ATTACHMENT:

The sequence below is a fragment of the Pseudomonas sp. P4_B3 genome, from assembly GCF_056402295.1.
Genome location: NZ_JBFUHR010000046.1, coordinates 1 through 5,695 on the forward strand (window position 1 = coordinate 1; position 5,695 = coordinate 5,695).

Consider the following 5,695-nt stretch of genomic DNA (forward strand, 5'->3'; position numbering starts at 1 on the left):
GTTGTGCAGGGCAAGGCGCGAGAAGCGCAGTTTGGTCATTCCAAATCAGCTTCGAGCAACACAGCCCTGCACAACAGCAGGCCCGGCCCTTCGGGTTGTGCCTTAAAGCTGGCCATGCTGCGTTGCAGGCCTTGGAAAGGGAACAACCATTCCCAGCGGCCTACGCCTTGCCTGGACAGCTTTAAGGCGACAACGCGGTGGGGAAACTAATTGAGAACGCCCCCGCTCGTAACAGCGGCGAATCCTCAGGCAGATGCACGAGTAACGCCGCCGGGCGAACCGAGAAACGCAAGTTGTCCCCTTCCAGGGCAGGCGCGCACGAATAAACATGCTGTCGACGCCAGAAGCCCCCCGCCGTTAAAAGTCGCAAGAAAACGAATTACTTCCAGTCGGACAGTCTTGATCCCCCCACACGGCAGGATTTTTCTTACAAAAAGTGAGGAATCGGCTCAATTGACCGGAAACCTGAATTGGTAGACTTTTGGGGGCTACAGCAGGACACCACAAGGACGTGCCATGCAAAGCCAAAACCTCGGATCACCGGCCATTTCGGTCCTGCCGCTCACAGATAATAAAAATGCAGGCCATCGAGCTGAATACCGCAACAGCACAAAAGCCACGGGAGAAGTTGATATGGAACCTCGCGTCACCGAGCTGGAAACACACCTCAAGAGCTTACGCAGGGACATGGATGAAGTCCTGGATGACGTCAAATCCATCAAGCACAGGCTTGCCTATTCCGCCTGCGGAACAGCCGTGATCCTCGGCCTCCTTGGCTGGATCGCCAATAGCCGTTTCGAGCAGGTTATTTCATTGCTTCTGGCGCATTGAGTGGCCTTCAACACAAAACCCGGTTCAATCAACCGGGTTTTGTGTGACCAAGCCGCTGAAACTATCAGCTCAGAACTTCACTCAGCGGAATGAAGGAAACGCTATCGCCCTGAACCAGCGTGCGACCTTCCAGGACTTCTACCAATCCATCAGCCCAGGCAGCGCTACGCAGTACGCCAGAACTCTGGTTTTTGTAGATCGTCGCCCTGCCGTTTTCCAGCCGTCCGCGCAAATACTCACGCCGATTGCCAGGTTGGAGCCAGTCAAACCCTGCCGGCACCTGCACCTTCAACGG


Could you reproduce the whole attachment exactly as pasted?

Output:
The sequence below is a fragment of the Pseudomonas sp. P4_B3 genome, from assembly GCF_056402295.1.
Genome location: NZ_JBFUHR010000046.1, coordinates 1 through 5,695 on the forward strand (window position 1 = coordinate 1; position 5,695 = coordinate 5,695).

Consider the following 5,695-nt stretch of genomic DNA (forward strand, 5'->3'; position numbering starts at 1 on the left):
GTTGTGCAGGGCAAGGCGCGAGAAGCGCAGTTTGGTCATTCCAAATCAGCTTCGAGCAACACAGCCCTGCACAACAGCAGGCCCGGCCCTTCGGGTTGTGCCTTAAAGCTGGCCATGCTGCGTTGCAGGCCTTGGAAAGGGAACAACCATTCCCAGCGGCCTACGCCTTGCCTGGACAGCTTTAAGGCGACAACGCGGTGGGGAAACTAATTGAGAACGCCCCCGCTCGTAACAGCGGCGAATCCTCAGGCAGATGCACGAGTAACGCCGCCGGGCGAACCGAGAAACGCAAGTTGTCCCCTTCCAGGGCAGGCGCGCACGAATAAACATGCTGTCGACGCCAGAAGCCCCCCGCCGTTAAAAGTCGCAAGAAAACGAATTACTTCCAGTCGGACAGTCTTGATCCCCCCACACGGCAGGATTTTTCTTACAAAAAGTGAGGAATCGGCTCAATTGACCGGAAACCTGAATTGGTAGACTTTTGGGGGCTACAGCAGGACACCACAAGGACGTGCCATGCAAAGCCAAAACCTCGGATCACCGGCCATTTCGGTCCTGCCGCTCACAGATAATAAAAATGCAGGCCATCGAGCTGAATACCGCAACAGCACAAAAGCCACGGGAGAAGTTGATATGGAACCTCGCGTCACCGAGCTGGAAACACACCTCAAGAGCTTACGCAGGGACATGGATGAAGTCCTGGATGACGTCAAATCCATCAAGCACAGGCTTGCCTATTCCGCCTGCGGAACAGCCGTGATCCTCGGCCTCCTTGGCTGGATCGCCAATAGCCGTTTCGAGCAGGTTATTTCATTGCTTCTGGCGCATTGAGTGGCCTTCAACACAAAACCCGGTTCAATCAACCGGGTTTTGTGTGACCAAGCCGCTGAAACTATCAGCTCAGAACTTCACTCAGCGGAATGAAGGAAACGCTATCGCCCTGAACCAGCGTGCGACCTTCCAGGACTTCTACCAATCCATCAGCCCAGGCAGCGCTACGCAGTACGCCAGAACTCTGGTTTTTGTAGATCGTCGCCCTGCCGTTTTCCAGCCGTCCGCGCAAATACTCACGCCGATTGCCAGGTTGGAGCCAGTCAAACCCTGCCGGCACCTGCACCTTCAACGG